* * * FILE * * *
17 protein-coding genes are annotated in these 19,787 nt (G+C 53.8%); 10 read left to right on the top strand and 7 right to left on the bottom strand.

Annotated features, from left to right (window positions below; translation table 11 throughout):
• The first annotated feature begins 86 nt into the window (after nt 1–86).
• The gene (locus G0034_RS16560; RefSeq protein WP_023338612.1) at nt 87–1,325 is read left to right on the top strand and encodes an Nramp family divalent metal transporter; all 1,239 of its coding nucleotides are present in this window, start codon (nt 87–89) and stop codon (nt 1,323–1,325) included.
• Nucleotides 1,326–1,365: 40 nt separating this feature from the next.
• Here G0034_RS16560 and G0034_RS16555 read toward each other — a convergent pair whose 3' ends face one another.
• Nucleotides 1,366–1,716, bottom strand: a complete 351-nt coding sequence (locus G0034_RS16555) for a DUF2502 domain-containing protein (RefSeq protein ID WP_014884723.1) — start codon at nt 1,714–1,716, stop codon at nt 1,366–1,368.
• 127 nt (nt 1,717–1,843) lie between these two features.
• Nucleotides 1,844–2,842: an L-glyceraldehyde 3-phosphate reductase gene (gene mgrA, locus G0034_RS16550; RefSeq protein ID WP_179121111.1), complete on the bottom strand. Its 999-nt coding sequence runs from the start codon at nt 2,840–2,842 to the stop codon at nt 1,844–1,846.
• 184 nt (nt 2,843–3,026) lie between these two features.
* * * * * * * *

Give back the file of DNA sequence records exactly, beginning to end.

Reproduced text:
17 protein-coding genes are annotated in these 19,787 nt (G+C 53.8%); 10 read left to right on the top strand and 7 right to left on the bottom strand.

Annotated features, from left to right (window positions below; translation table 11 throughout):
• The first annotated feature begins 86 nt into the window (after nt 1–86).
• The gene (locus G0034_RS16560; RefSeq protein WP_023338612.1) at nt 87–1,325 is read left to right on the top strand and encodes an Nramp family divalent metal transporter; all 1,239 of its coding nucleotides are present in this window, start codon (nt 87–89) and stop codon (nt 1,323–1,325) included.
• Nucleotides 1,326–1,365: 40 nt separating this feature from the next.
• Here G0034_RS16560 and G0034_RS16555 read toward each other — a convergent pair whose 3' ends face one another.
• Nucleotides 1,366–1,716, bottom strand: a complete 351-nt coding sequence (locus G0034_RS16555) for a DUF2502 domain-containing protein (RefSeq protein ID WP_014884723.1) — start codon at nt 1,714–1,716, stop codon at nt 1,366–1,368.
• 127 nt (nt 1,717–1,843) lie between these two features.
• Nucleotides 1,844–2,842: an L-glyceraldehyde 3-phosphate reductase gene (gene mgrA, locus G0034_RS16550; RefSeq protein ID WP_179121111.1), complete on the bottom strand. Its 999-nt coding sequence runs from the start codon at nt 2,840–2,842 to the stop codon at nt 1,844–1,846.
• 184 nt (nt 2,843–3,026) lie between these two features.